And PZ, don't I know it. According to what my parents have told me, I have English, French, and German ancestors, and probably some Celts in there as well. And so I have to spend the next 1000 years apologizing to myself for the harms my ancestors did my ancestors.Posted by: Chris Clarke at July 9, 2005 10:00 PM
As a Scandinavian, I really must apologise to you guys for that whole Danegeld thing, no harm intended, we just got a little carried away, I'm sure you know how it is.
A superb rant, mr. Clarke. But people like Jen are often neglectable as their cluelessness is so obvious. (Friedman's original column was given the smackdown by Juan Cole, btw.) I'm far more worried about those who really should know better. I've seen a discomforting number of usually rational, wellmeaning commenters demanding that the Muslim world as such denounce the attacks repeatedly and loudly, and don't say anything else.
Here, in Denmark, the main governing (right wing) party yesterday denounced a local imam as "undemocratic" and "supporting the terrorists" for criticising American (and thereby also British and Danish) foreign policy, completely ignoring the fact that before the imam spoke about the causes of terror, he uncompromisingly condemned it in all it forms, saying it was unacceptable and nothing to do with proper islam.Posted by: Bistroist at July 10, 2005 07:11 AM
On behalf of Jens everywhere, I would like to offer a formal condemnation of that Jen's statement.Posted by: redjen at July 10, 2005 07:21 AM
I think I'll just stick to apologizing for Americans for now. That ought to keep me busy for quite a while.Posted by: KathyR at July 10, 2005 08:21 AM
I think I'll just stick to apologizing for Americans for now. That should keep me busy for quite a while.
Hmm. Apparently, I am unable to comment here, as I've tried twice and been rendered invisible both times.Posted by: KathyR at July 10, 2005 08:24 AM
Try refreshing your browser, Kathy. You came through just fine.Posted by: Chris Clarke at July 10, 2005 08:27 AM
Chris! You...you...you made me click on it! The site that must not be named. Or spellchecked.Posted by: KathyF at July 10, 2005 08:40 AM
I don't think they owe any apologies, but I uderstand them giving the apologies from a PR point of view. Redneck Americans, with their 2 nanosecond attention span, need all the reminders they can get that terrorists are not acting on the behalf of all Muslims. (A mosque was recently set fire to in Indiana, so I think a few rednecks need the message repeated).Posted by: DrunkenLagomorph at July 10, 2005 09:31 AM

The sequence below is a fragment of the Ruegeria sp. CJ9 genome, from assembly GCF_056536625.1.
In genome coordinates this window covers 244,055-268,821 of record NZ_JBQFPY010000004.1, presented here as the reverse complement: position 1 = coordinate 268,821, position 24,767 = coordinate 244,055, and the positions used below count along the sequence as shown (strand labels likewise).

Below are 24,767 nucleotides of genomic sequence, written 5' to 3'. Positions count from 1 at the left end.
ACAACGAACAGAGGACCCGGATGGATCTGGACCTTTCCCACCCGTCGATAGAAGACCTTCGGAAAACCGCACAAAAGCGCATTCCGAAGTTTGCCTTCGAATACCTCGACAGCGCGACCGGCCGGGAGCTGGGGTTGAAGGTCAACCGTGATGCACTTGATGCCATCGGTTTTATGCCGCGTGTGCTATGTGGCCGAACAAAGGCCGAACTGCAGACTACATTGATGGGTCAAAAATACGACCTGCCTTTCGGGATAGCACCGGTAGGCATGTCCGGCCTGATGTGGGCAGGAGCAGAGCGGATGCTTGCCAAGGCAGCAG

Related to this is the ongoing meme, sometimes at Lefty blogs, that Arab = Muslim. Not all Arabs are Muslims. Nor are all Muslims, Arabs. That's why the whole "profiling" argument makes no sense at its base.Posted by: Roxanne at July 10, 2005 10:10 AM
so because I'm white and native american should I apologize to myself?Posted by: judgemc at July 10, 2005 10:59 AM
Hell, judge, I think you ought to give yourself back some real estate.Posted by: Chris Clarke at July 10, 2005 11:07 AM
Well, I'm part Irish and part Mexican. I'm sure I owe someone an apology.Posted by: Roxanne at July 10, 2005 12:28 PM
But I did refresh! I did! I swear, you couldn't see me. I was ectoplasm!
grumble grumblePosted by: KathyR at July 10, 2005 01:07 PM
Well, I'm part Irish and part Mexican. I'm sure I owe someone an apology.
Yes. All of us. For the increased popularity of the accordion everywhere.Posted by: paperwight at July 10, 2005 02:35 PM
thank you, Chris, for making such an important point so well.Posted by: Raven at July 10, 2005 02:47 PM
Chris, nothing surprises me much, but then I don't know how much of it is due to me being an ex-con. We were told daily in our own propaganda that all liberals were hypocrites who didn't really respect women, blacks, foriegners, or religious minorities but just used them to gain political power.
So frankly, it's always a pleasant surprise to find out that it *isn't* 100% true, wrt some or all of the above.
(BTW, Jen has shown herself to be a typical privileged jingo-American on more than one prior occasion, and considered herself justified because she's traveled the world and the seven seas, and knows asshole foreigners, and she's a New Yorker so she gets an automatic pity pass. (Personally, every time I see someone claiming that they were treated really rudely in Paris or wherever, I just wonder if they treated the service sector folks there as snottily as their social class treats people like me - I worked counter and tech support for years - and if they were just getting a little less of the typical American deferential grovelling "customer is always right" particularly if said customer is rich, that gets people like me in trouble with superiors for refusing to grovel, and this being interpreted as rudeness. Heh - they never *saw* me be *rude*...))
--Actually, you know, traditionalist Catholics get all huffy and indignant when anyone even remotely suggests that they might ought to feel a little bad about the Inquisition, or even brings it up - even when they're simultaneously rationalizing or justifying it! Still less silences and complicity in the '20s-'30s-'40s.